A rare neurological disorder seen that may have been triggered by RSV

A rare neurological disorder seen that may have been triggered by RSV

One morning in late October, David Henke woke up and his hands weren’t working as they should.

“I couldn’t hold a spoon properly, I couldn’t button a shirt, I couldn’t turn a key in a lock, kind of all those little movements with your hands that you really hold for acquired. I suddenly wasn’t able to do it, it was literally an overnight thing,” he said.

For the past few weeks, her family had been battling a wave of RSV, a common respiratory illness. His six-month-old daughter, Norah, caught the virus at daycare and then passed it on to him and his wife, Leah. While RSV was worrisome, Norah recovered with a relatively mild case. And David and Leah were on the mend too.

That is, except for a tingling David felt in his hands and feet. At first he ignored her, but then his hands wouldn’t work. And the feeling was starting to seep into other parts of her body.

It was the first symptom of Guillain-Barré syndrome, a neurological disorder that causes your immune system to attack your nerves.

“It’s basically an autoimmune attack on the peripheral nervous system,” said Dr. Jetter Robertson, a neurologist at M Health Fairview, where Henke also works. “The way he behaves is usually with a gradual course of weakness, often associated with sensory symptoms, but weakness tends to be the predominant component.”

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This weakness, or paralysis, often comes on and goes up, starting in the legs and working its way up, but can start and progress anywhere, Robertson said. It can also vary in severity.

“There is a very wide range of illnesses, from people with relatively mild courses who mostly have sensory symptoms without much weakness – are able to walk and continue to work with extra help – to very, very serious people” , he said, explaining that up to a quarter of patients “have to be put on a ventilator at the worst of the disease. And even with all of our maximum medical therapies, there is still a death rate of around 5%.”

Although the exact cause of GBS is unclear, some patients report experiencing an infection in the weeks leading up to illness. Although the link between the two is still unproven, Robertson said one hypothesis is that there is something about this virus – like an abnormal protein – which, in someone who is susceptible to it, triggers this answer.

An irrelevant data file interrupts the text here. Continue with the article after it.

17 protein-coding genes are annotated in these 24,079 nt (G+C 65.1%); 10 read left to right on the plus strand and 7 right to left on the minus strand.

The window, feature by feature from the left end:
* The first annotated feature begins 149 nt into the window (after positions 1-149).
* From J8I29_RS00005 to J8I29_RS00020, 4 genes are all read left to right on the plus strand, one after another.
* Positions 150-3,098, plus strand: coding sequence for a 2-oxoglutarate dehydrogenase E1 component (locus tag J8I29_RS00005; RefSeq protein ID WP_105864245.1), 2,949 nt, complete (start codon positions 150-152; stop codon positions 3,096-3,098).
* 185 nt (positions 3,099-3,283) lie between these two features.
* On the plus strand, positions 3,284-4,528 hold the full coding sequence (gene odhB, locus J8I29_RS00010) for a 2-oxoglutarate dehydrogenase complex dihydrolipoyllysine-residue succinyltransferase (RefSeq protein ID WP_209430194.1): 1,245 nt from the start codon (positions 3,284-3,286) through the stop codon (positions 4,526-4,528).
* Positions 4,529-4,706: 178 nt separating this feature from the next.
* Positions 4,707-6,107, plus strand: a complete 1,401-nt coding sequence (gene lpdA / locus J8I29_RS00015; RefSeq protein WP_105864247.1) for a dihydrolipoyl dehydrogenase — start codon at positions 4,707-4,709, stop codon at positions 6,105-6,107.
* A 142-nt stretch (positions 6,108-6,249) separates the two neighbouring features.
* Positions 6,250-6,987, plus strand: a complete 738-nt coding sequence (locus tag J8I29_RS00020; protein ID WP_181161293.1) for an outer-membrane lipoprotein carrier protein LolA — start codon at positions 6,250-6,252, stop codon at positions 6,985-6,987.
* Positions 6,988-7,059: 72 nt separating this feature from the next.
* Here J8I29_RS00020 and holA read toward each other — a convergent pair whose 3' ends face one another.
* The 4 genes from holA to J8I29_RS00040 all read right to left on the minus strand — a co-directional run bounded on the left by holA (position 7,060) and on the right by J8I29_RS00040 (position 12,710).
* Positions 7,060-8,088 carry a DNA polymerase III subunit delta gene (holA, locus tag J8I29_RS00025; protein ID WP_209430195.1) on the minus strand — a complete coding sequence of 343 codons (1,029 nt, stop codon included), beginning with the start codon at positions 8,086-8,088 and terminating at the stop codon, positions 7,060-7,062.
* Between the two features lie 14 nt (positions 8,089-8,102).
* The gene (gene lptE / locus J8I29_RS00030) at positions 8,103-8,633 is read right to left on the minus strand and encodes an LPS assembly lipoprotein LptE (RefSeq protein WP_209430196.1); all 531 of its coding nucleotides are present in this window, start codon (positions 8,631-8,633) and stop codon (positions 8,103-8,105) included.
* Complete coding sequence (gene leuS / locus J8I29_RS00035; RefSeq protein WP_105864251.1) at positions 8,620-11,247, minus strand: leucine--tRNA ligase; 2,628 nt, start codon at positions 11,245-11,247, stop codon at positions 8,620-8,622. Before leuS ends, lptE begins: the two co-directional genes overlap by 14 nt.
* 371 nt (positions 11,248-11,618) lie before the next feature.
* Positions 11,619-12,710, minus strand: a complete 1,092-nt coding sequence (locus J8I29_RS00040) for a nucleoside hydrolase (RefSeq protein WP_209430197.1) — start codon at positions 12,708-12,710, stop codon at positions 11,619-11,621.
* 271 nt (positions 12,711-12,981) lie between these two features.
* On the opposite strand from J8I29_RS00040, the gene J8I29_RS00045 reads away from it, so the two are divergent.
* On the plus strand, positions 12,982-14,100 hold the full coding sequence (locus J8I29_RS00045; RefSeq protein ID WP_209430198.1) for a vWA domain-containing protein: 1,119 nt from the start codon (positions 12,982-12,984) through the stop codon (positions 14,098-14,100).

“Something about this virus is like myelin, the sheath that covers your nerves,” he said. “And so when it goes to attack the virus, your immune system does what it’s supposed to do. [Then] suddenly your immune system that previously didn’t recognize your nerves as abnormal now thinks your nerves are still this virus and now causes this immune attack.

Once David started to feel the weakness spreading, the Henkes decided it was time to go to the hospital. He spent several days at the University of Minnesota Medical Center, and after extensive testing, doctors confirmed it was GBS. Henke was given immunoglobulin treatment and started occupational therapy to treat the symptoms.

While his case was quite mild and remained in his hands and feet, the effects were still difficult, such as when trying to dress Norah.

Sometimes he wondered if he could hold her safely. “Do I trust my hands enough to hold my daughter? For example, if she suddenly moves or rocks back and forth – which small children can do a lot – will I have the reflexes and the strength in my hands to hold her and not drop her?

Henke is now back home and says that after a few more weeks of occupational therapy, he should hopefully be able to regain his strength and movement.

While the syndrome itself is extremely rare – only about one in 100,000 people get it each year – experts say the potential to be triggered by RSV is even rarer.

“Virtually all viral infections can result in Guillain-Barré. It’s just that RSV, boy, is rare. It’s really rare,” said Dr. Nicholas Lehnertz, a medical specialist with the Minnesota Department of Health. “But we see [GBS in] others too. We see it in the flu, we see it in SARS-CoV-2. It’s been reported with other things, like the Zika virus, and things like that.

Lehnertz recommends if you’re worried, make sure you’re up to date on the flu and COVID-19 booster shots, which can protect against long-term effects.

In the end, says Henke, if RSV did because of the syndrome, he’s glad it was him who caught it and not his daughter.

“I prefer to be the one with the wrong things. And Norah, she doesn’t deserve this and doesn’t need to go through this.

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